Dear Mentor:

Will tougher immigration hinder studying medicine abroad?

I'm a medical student studying in pre-final MBBS [first degree in medicine] in India and want to continue my education and practice abroad (US, Europe, Australia). What is the best way to proceed, especially now that the immigration is tougher?

Anywhere but India, Jammu, India

Dear Anywhere but India:

We suppose you are referring to the September 11 attacks on the US when you say that the immigration is tougher now. This is an assumption on your part, and it is not correct. The procedures for obtaining the visa have not changed, nor have the associated requisite qualifications. It would, however, be fair to say that the assessment is likely to be more thorough, thereby perhaps increasing the processing time. The word "tougher" implies that the process and requirements have become more demanding; that is just not so. If anything, the process has become more demanding (or tougher) for the immigration officials to ensure a thorough evaluation of the candidates, but it has not become tougher for the candidates. If you fulfill the requirements, follow the process, and you do not have a dodgey background, practically nothing has changed. You perhaps require more time and patience to get your application processed.

Just an issue of terminology. The word "immigration" is an official and legal term. Immigration refers to a process through which a person is granted permanent residency in a foreign country. The immigration process requires one to follow certain procedures and fulfill specific qualifications and requirements. The process and requirements vary, sometimes dramatically, across countries. In many instances, one goes abroad as a temporary resident first for a specific purpose - such as for education, training or employment. One then follows the immigration process of the host country to convert one's status from being a temporary resident to a legal permanent resident (that is, an immigrant). The legal permanent residency (immigrant) status is often referred to as the green card in the US.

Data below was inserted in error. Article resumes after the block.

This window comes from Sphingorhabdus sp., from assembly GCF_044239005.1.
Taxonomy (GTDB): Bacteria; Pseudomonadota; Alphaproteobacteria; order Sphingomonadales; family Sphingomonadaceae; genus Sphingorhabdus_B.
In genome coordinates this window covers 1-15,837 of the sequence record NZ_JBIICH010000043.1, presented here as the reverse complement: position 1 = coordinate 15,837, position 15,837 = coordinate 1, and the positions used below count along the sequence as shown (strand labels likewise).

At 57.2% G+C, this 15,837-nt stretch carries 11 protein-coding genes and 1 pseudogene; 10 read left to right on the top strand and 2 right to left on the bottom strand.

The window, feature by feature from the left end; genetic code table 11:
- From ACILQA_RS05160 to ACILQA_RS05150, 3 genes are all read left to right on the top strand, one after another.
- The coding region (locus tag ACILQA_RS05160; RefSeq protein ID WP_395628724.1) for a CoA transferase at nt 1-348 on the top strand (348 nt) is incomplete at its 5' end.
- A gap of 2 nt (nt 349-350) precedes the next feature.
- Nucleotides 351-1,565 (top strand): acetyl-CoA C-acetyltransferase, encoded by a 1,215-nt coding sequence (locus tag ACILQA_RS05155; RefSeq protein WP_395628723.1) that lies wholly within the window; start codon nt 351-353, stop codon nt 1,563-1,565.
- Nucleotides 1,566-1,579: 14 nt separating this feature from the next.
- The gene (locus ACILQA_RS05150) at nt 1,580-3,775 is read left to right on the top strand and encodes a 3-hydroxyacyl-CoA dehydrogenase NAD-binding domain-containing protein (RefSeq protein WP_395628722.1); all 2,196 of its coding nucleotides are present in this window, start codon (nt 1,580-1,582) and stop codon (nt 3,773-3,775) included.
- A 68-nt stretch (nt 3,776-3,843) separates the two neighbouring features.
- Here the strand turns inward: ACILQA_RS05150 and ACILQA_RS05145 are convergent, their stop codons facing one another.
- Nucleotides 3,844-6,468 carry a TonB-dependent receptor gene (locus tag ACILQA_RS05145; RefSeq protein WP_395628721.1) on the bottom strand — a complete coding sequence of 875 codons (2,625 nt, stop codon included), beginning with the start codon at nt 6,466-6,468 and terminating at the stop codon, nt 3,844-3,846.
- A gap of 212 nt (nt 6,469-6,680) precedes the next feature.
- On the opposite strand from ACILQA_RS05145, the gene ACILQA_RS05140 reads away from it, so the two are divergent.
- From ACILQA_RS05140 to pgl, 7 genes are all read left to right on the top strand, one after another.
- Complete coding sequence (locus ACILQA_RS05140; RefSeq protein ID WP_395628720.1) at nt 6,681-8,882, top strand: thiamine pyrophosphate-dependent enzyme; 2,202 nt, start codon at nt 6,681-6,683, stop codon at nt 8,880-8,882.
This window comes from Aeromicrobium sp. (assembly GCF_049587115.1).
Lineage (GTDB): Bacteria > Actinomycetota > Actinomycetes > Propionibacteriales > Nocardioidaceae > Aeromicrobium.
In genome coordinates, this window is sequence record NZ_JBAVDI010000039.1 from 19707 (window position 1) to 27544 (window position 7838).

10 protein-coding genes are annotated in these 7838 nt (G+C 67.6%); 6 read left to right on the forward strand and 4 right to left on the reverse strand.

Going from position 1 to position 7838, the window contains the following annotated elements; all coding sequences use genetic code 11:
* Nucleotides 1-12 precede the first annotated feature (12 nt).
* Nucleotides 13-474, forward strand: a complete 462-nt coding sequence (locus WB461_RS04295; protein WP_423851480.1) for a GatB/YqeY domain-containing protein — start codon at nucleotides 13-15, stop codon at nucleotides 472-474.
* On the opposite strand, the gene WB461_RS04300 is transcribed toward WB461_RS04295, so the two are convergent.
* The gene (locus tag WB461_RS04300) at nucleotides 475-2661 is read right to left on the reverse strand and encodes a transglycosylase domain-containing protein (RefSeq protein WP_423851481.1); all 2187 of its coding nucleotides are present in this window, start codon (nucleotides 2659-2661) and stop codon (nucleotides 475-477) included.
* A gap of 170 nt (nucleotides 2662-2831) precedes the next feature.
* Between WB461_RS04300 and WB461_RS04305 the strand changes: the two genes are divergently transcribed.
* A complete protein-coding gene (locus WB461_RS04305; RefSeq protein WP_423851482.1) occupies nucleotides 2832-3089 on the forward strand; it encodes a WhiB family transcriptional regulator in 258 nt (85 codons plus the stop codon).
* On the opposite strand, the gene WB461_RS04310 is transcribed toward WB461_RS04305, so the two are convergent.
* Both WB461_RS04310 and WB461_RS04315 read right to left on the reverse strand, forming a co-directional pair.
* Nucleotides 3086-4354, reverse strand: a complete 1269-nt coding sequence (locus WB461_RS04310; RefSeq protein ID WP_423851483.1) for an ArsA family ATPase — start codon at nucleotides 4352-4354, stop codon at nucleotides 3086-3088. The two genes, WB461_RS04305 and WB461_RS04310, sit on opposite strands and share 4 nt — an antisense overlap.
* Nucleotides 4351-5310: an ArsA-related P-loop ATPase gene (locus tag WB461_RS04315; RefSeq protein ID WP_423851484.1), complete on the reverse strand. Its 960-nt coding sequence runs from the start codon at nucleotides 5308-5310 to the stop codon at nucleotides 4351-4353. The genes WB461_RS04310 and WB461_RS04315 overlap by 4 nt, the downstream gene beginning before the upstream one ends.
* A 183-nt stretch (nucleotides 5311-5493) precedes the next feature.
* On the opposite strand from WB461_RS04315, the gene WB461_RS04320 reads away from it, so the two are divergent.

The reason we explained what immigration means is that your first step is likely not to be that of immigration, but of going abroad to the US, Europe, or Australia as a temporary resident for further training. The medical profession is highly regulated in all countries of the world to protect the well being of their citizens. Each country imposes its own requirements and regulations before one can practice medicine. Foreign physicians are required to pass qualifying exam(s) at the very least, and are often required to fulfill additional training requirements. The requirements vary across countries. There is no single set of uniform requirements across the countries in Europe.

We have addressed the issue of becoming a licensed physician in the US in earlier columns for those with medical education abroad. You have to complete the USMLE (US Medical Licensing Exam) and do medical residency in the US for 3 to 4 years, depending on your specialization. Residency is additional training, but it is also a form of employment. Just go to the iMahal Home Page and type in USMLE in the search box and click "Search". You will find a series of columns we have written on this topic.

Your best source of information for the UK is the British Council in India. You can find the British Council Locations in India and choose the one most convenient to you. The National Advice Centre for Postgraduate Medical Education (NACPME) outlines the relevant information. You can also find the Registration Requirements for Overseas Doctors in the UK.

Our geographic focus at iMahal is on the US, UK, India, and Canada. We can however refer you to relevant Australian websites. Essentially you have to pass the Australian Medical Council Examination. You may wish to visit:

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